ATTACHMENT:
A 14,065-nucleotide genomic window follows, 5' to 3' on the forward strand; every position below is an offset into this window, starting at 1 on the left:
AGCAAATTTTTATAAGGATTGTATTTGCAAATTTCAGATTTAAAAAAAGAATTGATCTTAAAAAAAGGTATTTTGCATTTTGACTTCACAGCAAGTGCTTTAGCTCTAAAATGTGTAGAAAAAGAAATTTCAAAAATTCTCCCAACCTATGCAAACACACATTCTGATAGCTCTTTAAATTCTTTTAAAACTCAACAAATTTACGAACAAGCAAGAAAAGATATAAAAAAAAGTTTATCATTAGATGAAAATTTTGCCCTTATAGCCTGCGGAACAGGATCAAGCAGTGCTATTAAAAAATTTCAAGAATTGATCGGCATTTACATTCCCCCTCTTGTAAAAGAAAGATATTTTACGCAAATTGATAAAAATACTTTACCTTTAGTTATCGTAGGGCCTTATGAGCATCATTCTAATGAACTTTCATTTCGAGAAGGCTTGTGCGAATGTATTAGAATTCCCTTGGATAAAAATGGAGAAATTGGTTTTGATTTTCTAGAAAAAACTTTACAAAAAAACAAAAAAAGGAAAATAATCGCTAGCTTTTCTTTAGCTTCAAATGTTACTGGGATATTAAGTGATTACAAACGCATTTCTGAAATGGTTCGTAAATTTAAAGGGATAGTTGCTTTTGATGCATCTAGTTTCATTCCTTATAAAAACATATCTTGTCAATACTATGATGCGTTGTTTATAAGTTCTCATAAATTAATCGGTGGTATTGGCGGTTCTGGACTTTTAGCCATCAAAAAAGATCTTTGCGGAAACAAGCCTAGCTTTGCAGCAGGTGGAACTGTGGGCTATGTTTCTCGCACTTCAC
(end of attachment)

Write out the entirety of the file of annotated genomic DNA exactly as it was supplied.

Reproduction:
A 14,065-nucleotide genomic window follows, 5' to 3' on the forward strand; every position below is an offset into this window, starting at 1 on the left:
AGCAAATTTTTATAAGGATTGTATTTGCAAATTTCAGATTTAAAAAAAGAATTGATCTTAAAAAAAGGTATTTTGCATTTTGACTTCACAGCAAGTGCTTTAGCTCTAAAATGTGTAGAAAAAGAAATTTCAAAAATTCTCCCAACCTATGCAAACACACATTCTGATAGCTCTTTAAATTCTTTTAAAACTCAACAAATTTACGAACAAGCAAGAAAAGATATAAAAAAAAGTTTATCATTAGATGAAAATTTTGCCCTTATAGCCTGCGGAACAGGATCAAGCAGTGCTATTAAAAAATTTCAAGAATTGATCGGCATTTACATTCCCCCTCTTGTAAAAGAAAGATATTTTACGCAAATTGATAAAAATACTTTACCTTTAGTTATCGTAGGGCCTTATGAGCATCATTCTAATGAACTTTCATTTCGAGAAGGCTTGTGCGAATGTATTAGAATTCCCTTGGATAAAAATGGAGAAATTGGTTTTGATTTTCTAGAAAAAACTTTACAAAAAAACAAAAAAAGGAAAATAATCGCTAGCTTTTCTTTAGCTTCAAATGTTACTGGGATATTAAGTGATTACAAACGCATTTCTGAAATGGTTCGTAAATTTAAAGGGATAGTTGCTTTTGATGCATCTAGTTTCATTCCTTATAAAAACATATCTTGTCAATACTATGATGCGTTGTTTATAAGTTCTCATAAATTAATCGGTGGTATTGGCGGTTCTGGACTTTTAGCCATCAAAAAAGATCTTTGCGGAAACAAGCCTAGCTTTGCAGCAGGTGGAACTGTGGGCTATGTTTCTCGCACTTCAC